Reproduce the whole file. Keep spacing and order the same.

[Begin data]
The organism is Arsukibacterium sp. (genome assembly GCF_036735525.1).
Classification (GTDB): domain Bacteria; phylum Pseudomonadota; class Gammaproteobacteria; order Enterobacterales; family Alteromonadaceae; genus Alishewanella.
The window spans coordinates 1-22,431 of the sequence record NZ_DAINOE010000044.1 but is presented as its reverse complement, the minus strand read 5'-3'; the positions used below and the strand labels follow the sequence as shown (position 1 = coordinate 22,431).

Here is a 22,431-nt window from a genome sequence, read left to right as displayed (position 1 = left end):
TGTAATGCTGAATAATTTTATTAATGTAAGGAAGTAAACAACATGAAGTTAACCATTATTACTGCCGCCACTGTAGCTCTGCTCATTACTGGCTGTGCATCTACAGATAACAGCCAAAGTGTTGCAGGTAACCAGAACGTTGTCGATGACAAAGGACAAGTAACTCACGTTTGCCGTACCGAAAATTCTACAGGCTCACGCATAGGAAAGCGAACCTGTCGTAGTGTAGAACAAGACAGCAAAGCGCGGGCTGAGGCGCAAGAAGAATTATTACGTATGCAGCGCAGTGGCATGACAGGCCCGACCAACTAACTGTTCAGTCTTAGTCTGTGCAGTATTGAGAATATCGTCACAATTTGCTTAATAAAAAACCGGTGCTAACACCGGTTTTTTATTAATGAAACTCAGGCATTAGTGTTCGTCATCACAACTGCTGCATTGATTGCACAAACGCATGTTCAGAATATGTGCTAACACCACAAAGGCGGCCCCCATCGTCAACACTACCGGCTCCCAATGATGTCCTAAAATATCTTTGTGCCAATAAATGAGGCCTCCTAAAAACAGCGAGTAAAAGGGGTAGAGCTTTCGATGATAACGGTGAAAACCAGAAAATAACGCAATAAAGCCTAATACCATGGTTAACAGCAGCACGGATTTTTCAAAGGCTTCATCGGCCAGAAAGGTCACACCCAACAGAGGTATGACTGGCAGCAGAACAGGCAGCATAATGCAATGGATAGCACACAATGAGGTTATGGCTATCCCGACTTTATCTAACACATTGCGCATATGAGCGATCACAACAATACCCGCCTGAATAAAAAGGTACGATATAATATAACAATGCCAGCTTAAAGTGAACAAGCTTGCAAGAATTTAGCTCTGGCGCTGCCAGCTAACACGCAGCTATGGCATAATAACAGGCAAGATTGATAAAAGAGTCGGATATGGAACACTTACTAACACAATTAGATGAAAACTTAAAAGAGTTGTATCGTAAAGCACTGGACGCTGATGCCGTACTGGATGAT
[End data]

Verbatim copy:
The organism is Arsukibacterium sp. (genome assembly GCF_036735525.1).
Classification (GTDB): domain Bacteria; phylum Pseudomonadota; class Gammaproteobacteria; order Enterobacterales; family Alteromonadaceae; genus Alishewanella.
The window spans coordinates 1-22,431 of the sequence record NZ_DAINOE010000044.1 but is presented as its reverse complement, the minus strand read 5'-3'; the positions used below and the strand labels follow the sequence as shown (position 1 = coordinate 22,431).

Here is a 22,431-nt window from a genome sequence, read left to right as displayed (position 1 = left end):
TGTAATGCTGAATAATTTTATTAATGTAAGGAAGTAAACAACATGAAGTTAACCATTATTACTGCCGCCACTGTAGCTCTGCTCATTACTGGCTGTGCATCTACAGATAACAGCCAAAGTGTTGCAGGTAACCAGAACGTTGTCGATGACAAAGGACAAGTAACTCACGTTTGCCGTACCGAAAATTCTACAGGCTCACGCATAGGAAAGCGAACCTGTCGTAGTGTAGAACAAGACAGCAAAGCGCGGGCTGAGGCGCAAGAAGAATTATTACGTATGCAGCGCAGTGGCATGACAGGCCCGACCAACTAACTGTTCAGTCTTAGTCTGTGCAGTATTGAGAATATCGTCACAATTTGCTTAATAAAAAACCGGTGCTAACACCGGTTTTTTATTAATGAAACTCAGGCATTAGTGTTCGTCATCACAACTGCTGCATTGATTGCACAAACGCATGTTCAGAATATGTGCTAACACCACAAAGGCGGCCCCCATCGTCAACACTACCGGCTCCCAATGATGTCCTAAAATATCTTTGTGCCAATAAATGAGGCCTCCTAAAAACAGCGAGTAAAAGGGGTAGAGCTTTCGATGATAACGGTGAAAACCAGAAAATAACGCAATAAAGCCTAATACCATGGTTAACAGCAGCACGGATTTTTCAAAGGCTTCATCGGCCAGAAAGGTCACACCCAACAGAGGTATGACTGGCAGCAGAACAGGCAGCATAATGCAATGGATAGCACACAATGAGGTTATGGCTATCCCGACTTTATCTAACACATTGCGCATATGAGCGATCACAACAATACCCGCCTGAATAAAAAGGTACGATATAATATAACAATGCCAGCTTAAAGTGAACAAGCTTGCAAGAATTTAGCTCTGGCGCTGCCAGCTAACACGCAGCTATGGCATAATAACAGGCAAGATTGATAAAAGAGTCGGATATGGAACACTTACTAACACAATTAGATGAAAACTTAAAAGAGTTGTATCGTAAAGCACTGGACGCTGATGCCGTACTGGATGAT